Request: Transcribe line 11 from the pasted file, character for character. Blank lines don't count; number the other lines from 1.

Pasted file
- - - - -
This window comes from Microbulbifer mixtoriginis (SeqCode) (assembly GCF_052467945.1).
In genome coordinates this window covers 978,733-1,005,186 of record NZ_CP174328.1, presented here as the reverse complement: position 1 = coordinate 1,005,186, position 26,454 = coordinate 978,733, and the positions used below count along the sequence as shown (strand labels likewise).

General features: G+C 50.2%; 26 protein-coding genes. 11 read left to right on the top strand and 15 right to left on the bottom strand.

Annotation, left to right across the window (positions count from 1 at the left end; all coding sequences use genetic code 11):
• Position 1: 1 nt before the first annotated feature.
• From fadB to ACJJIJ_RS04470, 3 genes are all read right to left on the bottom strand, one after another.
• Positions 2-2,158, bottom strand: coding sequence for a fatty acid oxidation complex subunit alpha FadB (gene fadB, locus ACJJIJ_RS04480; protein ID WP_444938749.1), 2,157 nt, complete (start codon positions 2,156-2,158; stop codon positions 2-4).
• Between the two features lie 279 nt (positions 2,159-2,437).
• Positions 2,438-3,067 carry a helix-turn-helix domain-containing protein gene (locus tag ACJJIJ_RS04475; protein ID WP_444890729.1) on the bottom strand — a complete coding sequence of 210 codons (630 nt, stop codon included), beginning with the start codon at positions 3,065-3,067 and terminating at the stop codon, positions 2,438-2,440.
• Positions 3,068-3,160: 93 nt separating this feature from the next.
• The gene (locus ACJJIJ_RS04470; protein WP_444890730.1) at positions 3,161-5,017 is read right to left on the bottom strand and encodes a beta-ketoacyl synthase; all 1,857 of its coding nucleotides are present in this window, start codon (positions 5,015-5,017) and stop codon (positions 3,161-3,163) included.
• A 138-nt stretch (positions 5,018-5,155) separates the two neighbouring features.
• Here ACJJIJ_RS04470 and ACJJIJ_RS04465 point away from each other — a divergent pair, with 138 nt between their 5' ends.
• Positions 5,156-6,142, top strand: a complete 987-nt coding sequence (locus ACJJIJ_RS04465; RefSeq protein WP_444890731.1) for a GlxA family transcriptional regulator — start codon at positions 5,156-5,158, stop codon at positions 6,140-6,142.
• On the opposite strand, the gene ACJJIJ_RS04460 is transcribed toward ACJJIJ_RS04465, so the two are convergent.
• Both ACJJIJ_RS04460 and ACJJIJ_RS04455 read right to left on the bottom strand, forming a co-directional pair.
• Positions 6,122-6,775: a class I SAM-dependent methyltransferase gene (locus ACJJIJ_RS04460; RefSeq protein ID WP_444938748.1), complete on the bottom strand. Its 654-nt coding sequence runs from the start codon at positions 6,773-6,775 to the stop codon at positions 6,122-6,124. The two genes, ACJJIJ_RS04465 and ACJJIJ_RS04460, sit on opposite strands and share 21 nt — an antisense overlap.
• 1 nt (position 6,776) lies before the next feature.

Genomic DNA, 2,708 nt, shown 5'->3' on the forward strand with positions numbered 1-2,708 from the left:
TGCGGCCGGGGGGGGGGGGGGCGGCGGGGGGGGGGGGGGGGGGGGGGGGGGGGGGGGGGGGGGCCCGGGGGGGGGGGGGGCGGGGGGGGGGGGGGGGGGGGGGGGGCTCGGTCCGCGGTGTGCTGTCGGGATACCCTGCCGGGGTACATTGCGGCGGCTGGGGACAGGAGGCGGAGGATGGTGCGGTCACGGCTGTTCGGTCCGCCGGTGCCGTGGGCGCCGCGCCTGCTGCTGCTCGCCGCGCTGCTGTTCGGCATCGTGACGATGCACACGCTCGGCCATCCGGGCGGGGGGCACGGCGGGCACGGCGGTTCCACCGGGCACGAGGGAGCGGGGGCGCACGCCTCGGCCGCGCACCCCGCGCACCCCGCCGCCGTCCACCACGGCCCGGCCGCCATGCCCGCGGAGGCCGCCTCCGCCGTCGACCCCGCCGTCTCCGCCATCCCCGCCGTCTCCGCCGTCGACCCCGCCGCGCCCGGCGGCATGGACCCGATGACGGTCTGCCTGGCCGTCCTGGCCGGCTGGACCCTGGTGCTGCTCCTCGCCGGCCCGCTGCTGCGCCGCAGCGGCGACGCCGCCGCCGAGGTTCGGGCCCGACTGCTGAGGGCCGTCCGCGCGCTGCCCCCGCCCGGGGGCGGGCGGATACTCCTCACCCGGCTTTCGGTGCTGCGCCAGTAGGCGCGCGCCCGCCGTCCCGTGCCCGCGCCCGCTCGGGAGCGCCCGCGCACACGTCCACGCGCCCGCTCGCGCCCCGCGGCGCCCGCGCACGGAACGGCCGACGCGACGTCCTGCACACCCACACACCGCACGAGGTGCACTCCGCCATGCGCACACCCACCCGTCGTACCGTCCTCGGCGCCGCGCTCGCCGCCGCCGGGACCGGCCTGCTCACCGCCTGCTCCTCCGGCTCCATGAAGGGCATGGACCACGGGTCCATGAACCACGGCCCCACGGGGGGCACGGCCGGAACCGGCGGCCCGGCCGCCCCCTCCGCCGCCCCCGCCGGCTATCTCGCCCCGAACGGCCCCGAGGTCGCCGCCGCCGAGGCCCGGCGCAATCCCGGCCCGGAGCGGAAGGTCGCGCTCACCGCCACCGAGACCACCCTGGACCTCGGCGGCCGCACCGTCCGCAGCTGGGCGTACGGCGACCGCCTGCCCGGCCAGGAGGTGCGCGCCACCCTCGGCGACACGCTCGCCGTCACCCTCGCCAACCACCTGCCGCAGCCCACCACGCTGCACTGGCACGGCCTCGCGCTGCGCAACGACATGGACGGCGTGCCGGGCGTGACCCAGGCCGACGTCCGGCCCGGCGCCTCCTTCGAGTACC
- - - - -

• The gene (locus ACJJIJ_RS04470; protein WP_444890730.1) at positions 3,161-5,017 is read right to left on the bottom strand and encodes a beta-ketoacyl synthase; all 1,857 of its coding nucleotides are present in this window, start codon (positions 5,015-5,017) and stop codon (positions 3,161-3,163) included.